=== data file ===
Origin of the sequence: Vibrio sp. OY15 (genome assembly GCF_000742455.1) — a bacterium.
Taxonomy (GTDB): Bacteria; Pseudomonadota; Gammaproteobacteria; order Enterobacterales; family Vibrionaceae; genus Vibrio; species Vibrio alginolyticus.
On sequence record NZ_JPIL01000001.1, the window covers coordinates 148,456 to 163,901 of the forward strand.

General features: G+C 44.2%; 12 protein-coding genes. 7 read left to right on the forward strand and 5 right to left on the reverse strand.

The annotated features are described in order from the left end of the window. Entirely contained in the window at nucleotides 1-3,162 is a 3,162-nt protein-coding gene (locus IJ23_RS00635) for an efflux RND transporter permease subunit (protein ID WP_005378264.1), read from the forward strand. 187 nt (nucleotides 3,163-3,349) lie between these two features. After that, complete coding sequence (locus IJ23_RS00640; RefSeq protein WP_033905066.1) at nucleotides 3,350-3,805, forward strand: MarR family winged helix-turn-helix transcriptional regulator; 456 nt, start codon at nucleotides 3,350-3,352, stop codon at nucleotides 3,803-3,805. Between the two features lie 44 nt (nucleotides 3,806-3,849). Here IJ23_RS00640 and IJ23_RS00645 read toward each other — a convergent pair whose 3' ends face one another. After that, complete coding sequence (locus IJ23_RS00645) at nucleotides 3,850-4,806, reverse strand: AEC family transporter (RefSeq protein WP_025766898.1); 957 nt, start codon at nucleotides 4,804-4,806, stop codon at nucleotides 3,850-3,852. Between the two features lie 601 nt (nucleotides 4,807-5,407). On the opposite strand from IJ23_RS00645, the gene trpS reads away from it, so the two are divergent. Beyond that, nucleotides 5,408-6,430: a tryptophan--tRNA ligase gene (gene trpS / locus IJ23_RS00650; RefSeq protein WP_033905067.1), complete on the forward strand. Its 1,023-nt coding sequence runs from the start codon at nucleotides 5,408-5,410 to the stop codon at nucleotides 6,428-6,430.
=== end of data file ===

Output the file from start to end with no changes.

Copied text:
Origin of the sequence: Vibrio sp. OY15 (genome assembly GCF_000742455.1) — a bacterium.
Taxonomy (GTDB): Bacteria; Pseudomonadota; Gammaproteobacteria; order Enterobacterales; family Vibrionaceae; genus Vibrio; species Vibrio alginolyticus.
On sequence record NZ_JPIL01000001.1, the window covers coordinates 148,456 to 163,901 of the forward strand.

General features: G+C 44.2%; 12 protein-coding genes. 7 read left to right on the forward strand and 5 right to left on the reverse strand.

The annotated features are described in order from the left end of the window. Entirely contained in the window at nucleotides 1-3,162 is a 3,162-nt protein-coding gene (locus IJ23_RS00635) for an efflux RND transporter permease subunit (protein ID WP_005378264.1), read from the forward strand. 187 nt (nucleotides 3,163-3,349) lie between these two features. After that, complete coding sequence (locus IJ23_RS00640; RefSeq protein WP_033905066.1) at nucleotides 3,350-3,805, forward strand: MarR family winged helix-turn-helix transcriptional regulator; 456 nt, start codon at nucleotides 3,350-3,352, stop codon at nucleotides 3,803-3,805. Between the two features lie 44 nt (nucleotides 3,806-3,849). Here IJ23_RS00640 and IJ23_RS00645 read toward each other — a convergent pair whose 3' ends face one another. After that, complete coding sequence (locus IJ23_RS00645) at nucleotides 3,850-4,806, reverse strand: AEC family transporter (RefSeq protein WP_025766898.1); 957 nt, start codon at nucleotides 4,804-4,806, stop codon at nucleotides 3,850-3,852. Between the two features lie 601 nt (nucleotides 4,807-5,407). On the opposite strand from IJ23_RS00645, the gene trpS reads away from it, so the two are divergent. Beyond that, nucleotides 5,408-6,430: a tryptophan--tRNA ligase gene (gene trpS / locus IJ23_RS00650; RefSeq protein WP_033905067.1), complete on the forward strand. Its 1,023-nt coding sequence runs from the start codon at nucleotides 5,408-5,410 to the stop codon at nucleotides 6,428-6,430.